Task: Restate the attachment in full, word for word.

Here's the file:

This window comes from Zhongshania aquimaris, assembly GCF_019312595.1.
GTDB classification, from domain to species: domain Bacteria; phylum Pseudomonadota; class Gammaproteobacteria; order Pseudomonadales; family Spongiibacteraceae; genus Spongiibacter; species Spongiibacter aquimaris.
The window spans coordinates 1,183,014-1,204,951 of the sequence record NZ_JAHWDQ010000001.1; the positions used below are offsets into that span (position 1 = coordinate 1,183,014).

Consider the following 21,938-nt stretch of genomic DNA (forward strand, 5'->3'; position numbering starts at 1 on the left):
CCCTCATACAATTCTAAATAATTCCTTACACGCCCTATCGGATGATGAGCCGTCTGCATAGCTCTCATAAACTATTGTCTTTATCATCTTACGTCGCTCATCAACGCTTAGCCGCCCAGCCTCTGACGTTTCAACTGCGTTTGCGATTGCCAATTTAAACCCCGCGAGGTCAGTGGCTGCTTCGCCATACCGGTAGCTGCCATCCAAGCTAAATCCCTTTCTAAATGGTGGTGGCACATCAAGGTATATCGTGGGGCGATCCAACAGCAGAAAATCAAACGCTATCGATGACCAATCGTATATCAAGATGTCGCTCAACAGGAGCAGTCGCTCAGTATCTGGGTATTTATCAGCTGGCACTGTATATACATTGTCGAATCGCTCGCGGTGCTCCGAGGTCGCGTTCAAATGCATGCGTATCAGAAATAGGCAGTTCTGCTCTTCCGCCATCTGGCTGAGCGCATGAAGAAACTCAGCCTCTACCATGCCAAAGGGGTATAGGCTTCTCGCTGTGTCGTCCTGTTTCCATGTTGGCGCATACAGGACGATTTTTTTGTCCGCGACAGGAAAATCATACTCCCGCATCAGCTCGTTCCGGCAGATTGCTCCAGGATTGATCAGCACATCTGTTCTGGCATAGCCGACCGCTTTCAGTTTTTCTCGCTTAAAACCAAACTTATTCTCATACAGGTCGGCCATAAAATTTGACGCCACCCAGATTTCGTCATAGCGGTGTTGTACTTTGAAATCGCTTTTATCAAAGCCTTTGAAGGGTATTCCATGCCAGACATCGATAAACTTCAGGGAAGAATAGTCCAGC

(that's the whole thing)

This window comes from Zhongshania aquimaris, assembly GCF_019312595.1.
GTDB classification, from domain to species: domain Bacteria; phylum Pseudomonadota; class Gammaproteobacteria; order Pseudomonadales; family Spongiibacteraceae; genus Spongiibacter; species Spongiibacter aquimaris.
The window spans coordinates 1,183,014-1,204,951 of the sequence record NZ_JAHWDQ010000001.1; the positions used below are offsets into that span (position 1 = coordinate 1,183,014).

Consider the following 21,938-nt stretch of genomic DNA (forward strand, 5'->3'; position numbering starts at 1 on the left):
CCCTCATACAATTCTAAATAATTCCTTACACGCCCTATCGGATGATGAGCCGTCTGCATAGCTCTCATAAACTATTGTCTTTATCATCTTACGTCGCTCATCAACGCTTAGCCGCCCAGCCTCTGACGTTTCAACTGCGTTTGCGATTGCCAATTTAAACCCCGCGAGGTCAGTGGCTGCTTCGCCATACCGGTAGCTGCCATCCAAGCTAAATCCCTTTCTAAATGGTGGTGGCACATCAAGGTATATCGTGGGGCGATCCAACAGCAGAAAATCAAACGCTATCGATGACCAATCGTATATCAAGATGTCGCTCAACAGGAGCAGTCGCTCAGTATCTGGGTATTTATCAGCTGGCACTGTATATACATTGTCGAATCGCTCGCGGTGCTCCGAGGTCGCGTTCAAATGCATGCGTATCAGAAATAGGCAGTTCTGCTCTTCCGCCATCTGGCTGAGCGCATGAAGAAACTCAGCCTCTACCATGCCAAAGGGGTATAGGCTTCTCGCTGTGTCGTCCTGTTTCCATGTTGGCGCATACAGGACGATTTTTTTGTCCGCGACAGGAAAATCATACTCCCGCATCAGCTCGTTCCGGCAGATTGCTCCAGGATTGATCAGCACATCTGTTCTGGCATAGCCGACCGCTTTCAGTTTTTCTCGCTTAAAACCAAACTTATTCTCATACAGGTCGGCCATAAAATTTGACGCCACCCAGATTTCGTCATAGCGGTGTTGTACTTTGAAATCGCTTTTATCAAAGCCTTTGAAGGGTATTCCATGCCAGACATCGATAAACTTCAGGGAAGAATAGTCCAGC